Dr. Wangarĩ Muta Maathai was a Kenyan social, environmental, and political activist and the first African woman to win the Nobel Peace Prize.
Dr. Maathai, who hails from Kenya, was given the award by the judges based on her “contributions to sustainable development, democracy, and peace” according to the Nobel organization.
Maathai was born April 1, 1940 in the small village of Ihithe within the Nyeri District of the Central Highlands of Kenya. An excellent student, Maathai was one of the 300 Kenyan students selected for President John F. Kennedy’s “Kennedy Airlift” project that gave them opportunities to study in the United States.
Maathai studied at Mount St. Scholastica College, now known as Benedictine College, in Atchison, Kan. After completing her undergraduate studies, she was awarded funding from the Africa-America Institute and entered the University of Pittsburgh where she earned her master’s degree in biology. At the school, Maathai was introduced to environmental restoration, which would become her life’s calling.
After returning to Kenya in the spring if 1969, Maathai worked at the University College of Nairobi while at the same time running a Ph.D program. In May of the same year, she married her husband Mwangi Mathai.
In 1971, she became the first woman in East and Central Africa to become a Doctor of Philosophy, receiving her Ph.D. from the University of Nairobi in Kenya. She completed her dissertation on the development and differentiation of gonads in bovines.
In the 70’s, after marriage and motherhood, Maathai began sticking her head in activism. She campaigned for equal rights for women workers at the university and attempted to form unions. Maathai was also active in the Kenya Red Cross and other nonprofit groups. Labeled a firebrand for her outspoken approach, Maathai claims that her activism and drive led to her divorce.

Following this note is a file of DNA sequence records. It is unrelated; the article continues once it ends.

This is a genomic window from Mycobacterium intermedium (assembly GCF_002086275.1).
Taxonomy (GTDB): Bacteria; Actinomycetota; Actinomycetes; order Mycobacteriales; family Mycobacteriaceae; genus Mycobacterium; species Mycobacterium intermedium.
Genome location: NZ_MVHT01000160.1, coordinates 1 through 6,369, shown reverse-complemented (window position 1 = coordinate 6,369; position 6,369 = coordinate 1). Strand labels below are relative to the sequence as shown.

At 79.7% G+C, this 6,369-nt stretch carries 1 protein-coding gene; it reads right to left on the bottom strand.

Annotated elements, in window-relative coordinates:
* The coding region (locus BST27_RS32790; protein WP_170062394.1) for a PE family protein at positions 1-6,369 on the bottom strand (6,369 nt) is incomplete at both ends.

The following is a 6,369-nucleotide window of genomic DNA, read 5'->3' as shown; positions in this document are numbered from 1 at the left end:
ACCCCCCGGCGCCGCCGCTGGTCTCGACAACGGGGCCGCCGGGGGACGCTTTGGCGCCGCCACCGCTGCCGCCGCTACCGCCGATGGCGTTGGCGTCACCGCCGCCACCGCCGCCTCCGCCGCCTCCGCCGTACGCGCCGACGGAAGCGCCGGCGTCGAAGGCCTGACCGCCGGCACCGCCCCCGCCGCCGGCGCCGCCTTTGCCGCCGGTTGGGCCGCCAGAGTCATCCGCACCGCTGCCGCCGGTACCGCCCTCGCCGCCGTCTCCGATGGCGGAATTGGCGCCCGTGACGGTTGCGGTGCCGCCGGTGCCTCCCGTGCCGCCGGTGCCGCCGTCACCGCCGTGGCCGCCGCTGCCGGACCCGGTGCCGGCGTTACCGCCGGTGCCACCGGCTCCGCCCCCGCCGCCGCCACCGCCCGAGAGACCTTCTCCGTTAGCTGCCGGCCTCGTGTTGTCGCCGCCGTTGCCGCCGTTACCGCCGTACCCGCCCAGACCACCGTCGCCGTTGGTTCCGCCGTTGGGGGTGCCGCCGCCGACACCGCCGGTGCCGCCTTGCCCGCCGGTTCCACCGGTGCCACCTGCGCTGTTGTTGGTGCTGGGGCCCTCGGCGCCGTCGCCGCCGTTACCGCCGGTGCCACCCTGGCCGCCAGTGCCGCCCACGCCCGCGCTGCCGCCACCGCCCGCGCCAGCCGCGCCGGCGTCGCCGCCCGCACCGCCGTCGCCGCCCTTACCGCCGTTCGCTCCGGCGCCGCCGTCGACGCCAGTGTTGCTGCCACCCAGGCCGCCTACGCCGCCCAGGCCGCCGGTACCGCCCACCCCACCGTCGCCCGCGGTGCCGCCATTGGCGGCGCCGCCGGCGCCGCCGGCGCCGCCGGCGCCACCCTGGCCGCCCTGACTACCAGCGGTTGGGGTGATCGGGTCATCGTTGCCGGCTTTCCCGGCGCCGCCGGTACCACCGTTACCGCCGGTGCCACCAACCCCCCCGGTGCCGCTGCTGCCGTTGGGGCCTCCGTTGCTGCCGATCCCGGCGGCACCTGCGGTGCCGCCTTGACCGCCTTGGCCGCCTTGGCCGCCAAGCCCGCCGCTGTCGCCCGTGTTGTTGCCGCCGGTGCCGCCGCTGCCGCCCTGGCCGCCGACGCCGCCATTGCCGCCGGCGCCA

In 1977, she founded the Green Belt Movement, the largest tree-planting project in Africa. Green Belt promotes biodiversity and at the same time creates jobs and gives women a stronger identity in society.
Maathai revealed in past interviews that as she became more successful she faced gender bias in her home country.
Maathai Stood at the “front of the fight to promote ecologically viable social, economic and cultural development in Kenya and in Africa.” She was an outspoken environmentalist, whose tree-planting campaign slowed deforestation and aided the poor.
Maathai’s tree planting campaign led to her been voted Time Magazine’s “Hero of the Planet” in 1998.
In 2004, Wangarĩ Maathai was awarded Nobel Peace Prize for her “contribution to sustainable development, democracy and peace.”
Maathai was the first African woman to win the prestigious award. According to Nobel’s will, the Peace Prize shall be awarded to the person who in the preceding year “shall have done the most or the best work for fraternity between nations, for the abolition or reduction of standing armies and for the holding and promotion of peace congresses”.
Between 1901 and 2018, only 52 Nobel Prize awards were given to women, while 852 Nobel Prize awards have been given to men. Through her significant efforts, Wangari Maathai became the first African woman, and the first environmentalist, to win the Peace Prize.
In June 2009, Maathai was named as one of PeaceByPeace.com’s first peace heroes. Until her death in 2011, Maathai served on the Eminent Advisory Board of the Association of European Parliamentarians with Africa (AWEPA).
Maathai died of complications from ovarian cancer on 25 September 2011, aged 71.